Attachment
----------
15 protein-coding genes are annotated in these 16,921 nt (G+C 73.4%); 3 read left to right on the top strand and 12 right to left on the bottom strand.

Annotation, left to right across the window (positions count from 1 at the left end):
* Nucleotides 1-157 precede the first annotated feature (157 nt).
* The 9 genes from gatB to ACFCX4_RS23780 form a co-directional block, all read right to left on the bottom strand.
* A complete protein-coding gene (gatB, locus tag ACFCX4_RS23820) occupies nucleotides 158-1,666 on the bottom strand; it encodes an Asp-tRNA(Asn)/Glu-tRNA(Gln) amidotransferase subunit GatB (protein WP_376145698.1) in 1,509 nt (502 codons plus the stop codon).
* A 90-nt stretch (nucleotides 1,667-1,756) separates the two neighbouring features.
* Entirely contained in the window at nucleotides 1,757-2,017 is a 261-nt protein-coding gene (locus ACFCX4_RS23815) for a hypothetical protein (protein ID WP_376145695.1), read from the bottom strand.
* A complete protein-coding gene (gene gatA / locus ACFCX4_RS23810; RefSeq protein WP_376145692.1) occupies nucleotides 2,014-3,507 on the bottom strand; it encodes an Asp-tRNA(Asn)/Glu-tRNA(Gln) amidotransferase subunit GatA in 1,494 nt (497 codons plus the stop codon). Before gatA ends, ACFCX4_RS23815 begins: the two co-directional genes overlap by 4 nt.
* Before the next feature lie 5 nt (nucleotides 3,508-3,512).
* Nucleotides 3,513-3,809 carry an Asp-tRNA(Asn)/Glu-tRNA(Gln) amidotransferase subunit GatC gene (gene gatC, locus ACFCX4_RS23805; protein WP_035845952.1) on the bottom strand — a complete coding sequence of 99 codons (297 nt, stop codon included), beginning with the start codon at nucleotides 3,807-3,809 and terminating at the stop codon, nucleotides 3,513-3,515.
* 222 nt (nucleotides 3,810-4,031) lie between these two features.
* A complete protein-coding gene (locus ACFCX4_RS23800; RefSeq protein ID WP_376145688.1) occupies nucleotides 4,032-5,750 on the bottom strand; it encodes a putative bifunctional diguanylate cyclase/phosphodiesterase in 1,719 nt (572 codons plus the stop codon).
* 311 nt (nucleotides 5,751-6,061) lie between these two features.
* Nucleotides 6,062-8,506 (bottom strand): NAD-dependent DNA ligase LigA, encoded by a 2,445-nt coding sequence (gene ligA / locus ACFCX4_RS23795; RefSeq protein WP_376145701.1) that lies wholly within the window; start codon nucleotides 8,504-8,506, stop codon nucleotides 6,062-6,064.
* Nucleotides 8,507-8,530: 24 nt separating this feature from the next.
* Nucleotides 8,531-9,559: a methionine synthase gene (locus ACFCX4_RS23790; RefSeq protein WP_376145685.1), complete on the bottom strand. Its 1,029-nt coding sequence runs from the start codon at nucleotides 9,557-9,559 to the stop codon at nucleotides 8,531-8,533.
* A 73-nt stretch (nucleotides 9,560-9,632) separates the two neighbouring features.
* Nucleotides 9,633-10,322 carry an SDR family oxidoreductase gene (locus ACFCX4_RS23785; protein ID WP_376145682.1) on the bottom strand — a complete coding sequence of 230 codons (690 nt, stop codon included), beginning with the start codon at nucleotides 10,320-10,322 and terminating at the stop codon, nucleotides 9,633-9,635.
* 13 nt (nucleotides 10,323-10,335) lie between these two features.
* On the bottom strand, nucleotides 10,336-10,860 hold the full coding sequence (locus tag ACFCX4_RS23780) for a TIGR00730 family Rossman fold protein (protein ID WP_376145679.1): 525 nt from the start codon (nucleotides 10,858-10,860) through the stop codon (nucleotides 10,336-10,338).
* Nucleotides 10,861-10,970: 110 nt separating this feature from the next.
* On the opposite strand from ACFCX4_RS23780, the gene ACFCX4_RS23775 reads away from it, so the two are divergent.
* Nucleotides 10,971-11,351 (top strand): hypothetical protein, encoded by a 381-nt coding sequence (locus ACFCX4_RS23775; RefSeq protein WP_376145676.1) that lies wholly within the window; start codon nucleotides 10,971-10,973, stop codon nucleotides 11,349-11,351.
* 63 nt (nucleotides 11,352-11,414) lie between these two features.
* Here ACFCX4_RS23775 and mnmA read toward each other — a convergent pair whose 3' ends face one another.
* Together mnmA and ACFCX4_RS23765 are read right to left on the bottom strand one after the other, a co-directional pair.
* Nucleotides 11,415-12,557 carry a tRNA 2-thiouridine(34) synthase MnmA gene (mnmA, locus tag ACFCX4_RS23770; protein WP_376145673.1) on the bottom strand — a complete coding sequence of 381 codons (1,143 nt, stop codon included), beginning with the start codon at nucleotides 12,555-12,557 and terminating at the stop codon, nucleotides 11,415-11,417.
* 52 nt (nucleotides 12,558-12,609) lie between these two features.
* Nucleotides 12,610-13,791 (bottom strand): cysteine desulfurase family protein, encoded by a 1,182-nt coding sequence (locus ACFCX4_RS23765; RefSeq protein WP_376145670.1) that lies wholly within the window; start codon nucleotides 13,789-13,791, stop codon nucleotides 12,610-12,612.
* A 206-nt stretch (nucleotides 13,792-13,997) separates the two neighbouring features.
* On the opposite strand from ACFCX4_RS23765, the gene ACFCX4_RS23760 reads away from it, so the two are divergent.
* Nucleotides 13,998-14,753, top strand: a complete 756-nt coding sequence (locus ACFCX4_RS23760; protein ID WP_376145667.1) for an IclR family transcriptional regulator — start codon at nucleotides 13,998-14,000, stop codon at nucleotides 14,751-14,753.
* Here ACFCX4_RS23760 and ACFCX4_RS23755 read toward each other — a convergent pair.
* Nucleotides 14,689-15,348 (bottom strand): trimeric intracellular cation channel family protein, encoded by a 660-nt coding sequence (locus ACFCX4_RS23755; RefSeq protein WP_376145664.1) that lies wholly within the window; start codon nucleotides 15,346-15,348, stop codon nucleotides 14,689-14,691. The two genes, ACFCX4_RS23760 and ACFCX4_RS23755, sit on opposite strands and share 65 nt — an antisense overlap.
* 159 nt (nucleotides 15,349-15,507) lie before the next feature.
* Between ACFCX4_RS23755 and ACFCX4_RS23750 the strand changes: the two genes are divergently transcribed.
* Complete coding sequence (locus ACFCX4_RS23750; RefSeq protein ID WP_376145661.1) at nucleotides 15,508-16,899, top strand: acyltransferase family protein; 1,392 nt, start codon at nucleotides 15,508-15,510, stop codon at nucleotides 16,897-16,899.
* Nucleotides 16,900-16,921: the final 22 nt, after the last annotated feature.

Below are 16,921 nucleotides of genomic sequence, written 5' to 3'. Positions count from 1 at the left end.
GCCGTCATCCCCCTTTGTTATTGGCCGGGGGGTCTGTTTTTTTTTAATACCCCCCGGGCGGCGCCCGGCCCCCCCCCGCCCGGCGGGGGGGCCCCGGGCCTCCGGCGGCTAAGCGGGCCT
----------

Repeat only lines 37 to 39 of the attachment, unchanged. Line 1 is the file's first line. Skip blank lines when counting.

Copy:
* Complete coding sequence (locus ACFCX4_RS23750; RefSeq protein ID WP_376145661.1) at nucleotides 15,508-16,899, top strand: acyltransferase family protein; 1,392 nt, start codon at nucleotides 15,508-15,510, stop codon at nucleotides 16,897-16,899.
* Nucleotides 16,900-16,921: the final 22 nt, after the last annotated feature.

Below are 16,921 nucleotides of genomic sequence, written 5' to 3'. Positions count from 1 at the left end.